Numbers don't lie, and statistics state that Americans are drowning in debt. According to NerdWallet, the average household owes credit card companies $16,061. Collectively, American consumers owe around $930 billion. It's at the highest point since the financial crisis.
Consumers need to start paying. One way to start is by paying off accounts that have the highest interest rates. This may be the smartest solution, but it may not be the best in a real-life setting.
According to a research done by the University of Michigan, most people pay accounts with smaller balances rather than the accounts that carry the highest interest. While most financial advisors would view this method as backward thinking, Harvard Business Review is in support for such re-paying strategy.
After analyzing approximately 6,000 HelloWallet users, Harvard researchers determined that the users that are paying off one account, as opposed to paying several accounts at once, paid off more debt in 36 months.
The researchers then tested the strategy with a real-life simulation. The simulation involved giving participants a 'debt' that they need to pay back. For each participant, the debt is divided into five accounts. As a motivation, they told the participants that they could earn money by paying the debt off. Each participant is given a strategy to use. The participants that were assigned to pay off one debt finished 15% faster compared to participants who had to pay off five accounts at equal amounts simultaneously.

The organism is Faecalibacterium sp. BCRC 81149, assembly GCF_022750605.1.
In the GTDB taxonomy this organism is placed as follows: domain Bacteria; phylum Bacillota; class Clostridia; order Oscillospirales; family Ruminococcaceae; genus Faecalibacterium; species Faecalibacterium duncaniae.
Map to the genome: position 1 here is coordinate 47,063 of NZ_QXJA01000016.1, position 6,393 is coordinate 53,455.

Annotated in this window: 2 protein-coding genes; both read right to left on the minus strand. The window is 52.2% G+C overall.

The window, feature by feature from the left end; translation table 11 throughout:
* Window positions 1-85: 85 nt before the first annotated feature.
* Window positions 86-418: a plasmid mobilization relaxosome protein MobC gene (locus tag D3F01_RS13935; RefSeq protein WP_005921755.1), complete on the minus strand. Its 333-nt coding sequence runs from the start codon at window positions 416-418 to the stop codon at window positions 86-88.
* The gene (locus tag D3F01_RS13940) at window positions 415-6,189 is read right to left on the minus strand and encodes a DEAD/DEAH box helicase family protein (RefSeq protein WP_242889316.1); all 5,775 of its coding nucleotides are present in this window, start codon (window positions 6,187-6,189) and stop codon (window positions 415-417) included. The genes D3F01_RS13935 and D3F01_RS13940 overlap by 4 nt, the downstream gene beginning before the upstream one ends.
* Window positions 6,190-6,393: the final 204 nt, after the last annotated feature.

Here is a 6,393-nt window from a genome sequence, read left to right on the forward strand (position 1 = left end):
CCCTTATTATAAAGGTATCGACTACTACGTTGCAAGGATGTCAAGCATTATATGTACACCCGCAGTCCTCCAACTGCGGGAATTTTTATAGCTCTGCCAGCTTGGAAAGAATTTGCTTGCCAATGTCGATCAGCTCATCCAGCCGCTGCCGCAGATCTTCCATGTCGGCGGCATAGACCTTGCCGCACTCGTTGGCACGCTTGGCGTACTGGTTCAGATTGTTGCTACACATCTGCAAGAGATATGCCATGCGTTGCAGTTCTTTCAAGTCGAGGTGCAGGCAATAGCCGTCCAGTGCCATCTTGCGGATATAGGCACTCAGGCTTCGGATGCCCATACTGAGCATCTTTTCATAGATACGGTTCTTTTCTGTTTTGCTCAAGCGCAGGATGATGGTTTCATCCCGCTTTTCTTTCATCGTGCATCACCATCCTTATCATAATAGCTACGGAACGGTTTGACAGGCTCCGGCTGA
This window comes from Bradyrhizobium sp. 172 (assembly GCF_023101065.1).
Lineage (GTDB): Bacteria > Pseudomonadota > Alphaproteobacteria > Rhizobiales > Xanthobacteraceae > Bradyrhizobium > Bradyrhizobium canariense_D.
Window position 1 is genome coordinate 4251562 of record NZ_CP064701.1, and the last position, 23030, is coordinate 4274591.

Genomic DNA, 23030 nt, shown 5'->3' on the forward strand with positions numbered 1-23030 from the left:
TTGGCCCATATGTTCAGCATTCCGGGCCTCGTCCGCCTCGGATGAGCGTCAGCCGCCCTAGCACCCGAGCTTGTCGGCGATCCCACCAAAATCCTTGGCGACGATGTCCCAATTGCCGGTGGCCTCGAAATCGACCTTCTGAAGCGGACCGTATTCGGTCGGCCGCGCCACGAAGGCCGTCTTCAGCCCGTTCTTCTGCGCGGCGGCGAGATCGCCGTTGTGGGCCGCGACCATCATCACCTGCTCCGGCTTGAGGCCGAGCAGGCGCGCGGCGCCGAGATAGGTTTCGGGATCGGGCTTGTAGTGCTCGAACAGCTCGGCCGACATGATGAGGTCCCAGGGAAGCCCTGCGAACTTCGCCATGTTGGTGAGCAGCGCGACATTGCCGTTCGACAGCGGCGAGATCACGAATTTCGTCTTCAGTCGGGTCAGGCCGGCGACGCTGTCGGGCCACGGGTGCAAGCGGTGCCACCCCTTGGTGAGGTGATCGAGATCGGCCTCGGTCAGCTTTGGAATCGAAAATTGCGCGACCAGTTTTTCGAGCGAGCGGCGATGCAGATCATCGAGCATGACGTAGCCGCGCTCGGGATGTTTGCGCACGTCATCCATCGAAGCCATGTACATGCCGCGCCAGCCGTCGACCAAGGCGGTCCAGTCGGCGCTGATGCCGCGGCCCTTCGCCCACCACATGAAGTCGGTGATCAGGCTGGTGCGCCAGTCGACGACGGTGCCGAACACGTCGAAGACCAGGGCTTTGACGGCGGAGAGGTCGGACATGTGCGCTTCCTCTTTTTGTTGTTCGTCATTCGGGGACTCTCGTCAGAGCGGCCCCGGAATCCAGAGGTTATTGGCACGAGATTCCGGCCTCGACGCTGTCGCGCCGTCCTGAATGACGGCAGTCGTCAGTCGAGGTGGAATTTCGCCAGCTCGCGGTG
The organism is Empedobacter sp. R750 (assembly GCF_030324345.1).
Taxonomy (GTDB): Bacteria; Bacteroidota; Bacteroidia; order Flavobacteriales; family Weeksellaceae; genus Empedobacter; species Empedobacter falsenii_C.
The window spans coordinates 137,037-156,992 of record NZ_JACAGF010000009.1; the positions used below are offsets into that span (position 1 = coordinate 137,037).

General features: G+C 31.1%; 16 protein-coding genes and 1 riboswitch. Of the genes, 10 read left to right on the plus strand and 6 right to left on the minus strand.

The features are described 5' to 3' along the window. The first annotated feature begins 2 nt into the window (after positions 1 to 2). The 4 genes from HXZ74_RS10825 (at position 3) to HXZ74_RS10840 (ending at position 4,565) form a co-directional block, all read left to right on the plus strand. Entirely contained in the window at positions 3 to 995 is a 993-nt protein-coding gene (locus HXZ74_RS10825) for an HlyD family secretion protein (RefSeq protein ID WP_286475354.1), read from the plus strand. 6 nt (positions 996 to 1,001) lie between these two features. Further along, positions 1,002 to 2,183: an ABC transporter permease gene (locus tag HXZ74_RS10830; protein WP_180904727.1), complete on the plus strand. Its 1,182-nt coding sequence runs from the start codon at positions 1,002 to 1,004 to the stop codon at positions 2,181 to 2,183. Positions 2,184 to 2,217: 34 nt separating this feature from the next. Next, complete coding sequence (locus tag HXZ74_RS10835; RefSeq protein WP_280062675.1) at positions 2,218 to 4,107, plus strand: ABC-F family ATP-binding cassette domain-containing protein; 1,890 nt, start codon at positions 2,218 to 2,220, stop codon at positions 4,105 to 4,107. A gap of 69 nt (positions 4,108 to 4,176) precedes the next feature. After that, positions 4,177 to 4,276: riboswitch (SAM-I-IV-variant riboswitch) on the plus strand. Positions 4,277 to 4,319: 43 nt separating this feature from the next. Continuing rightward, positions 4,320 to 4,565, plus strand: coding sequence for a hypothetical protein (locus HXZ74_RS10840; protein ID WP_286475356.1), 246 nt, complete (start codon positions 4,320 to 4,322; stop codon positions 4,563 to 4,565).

Ultimately, Harvard researchers concluded that it's all related to a big psychological factor. It seems that it's all about how much you have paid in relation to the remaining balance that can help with the motivation.
For example, if you have two accounts, one carries $5,000 in debt while the other has $7,000, repaying $2,500 of the $5,000 would make you feel more productive compared to re-paying $1,250 for each account. Even though you essentially paid the same amount, $2,500 is halfway to closing the $5,000 debt. It's a big mental victory.
Dave Ramsey, a best-selling author, also recommends the strategy. He calls it the snowball plan. According to him, when you see it in a mathematical perspective, the better option is to start with the highest interest rate. However, it could be said that if your goal is to pay off your debt completely, then motivation is a much bigger factor compared to sticking to the math.
Research suggests that paying off small accounts first can help you with your motivation. Once you have closed a few smaller debts, you will have the confidence to take on larger accounts. With paying off big accounts first, you may get the feeling of not progressing fast enough. As a result, it's easier to feel overwhelmed and discouraged.
At the end of the day, you need to pay off your debt. Paying off a debt using a "mathematically" inefficient method is a lot better compared to not paying at all. Hence, do what works for you just as long you are making progress.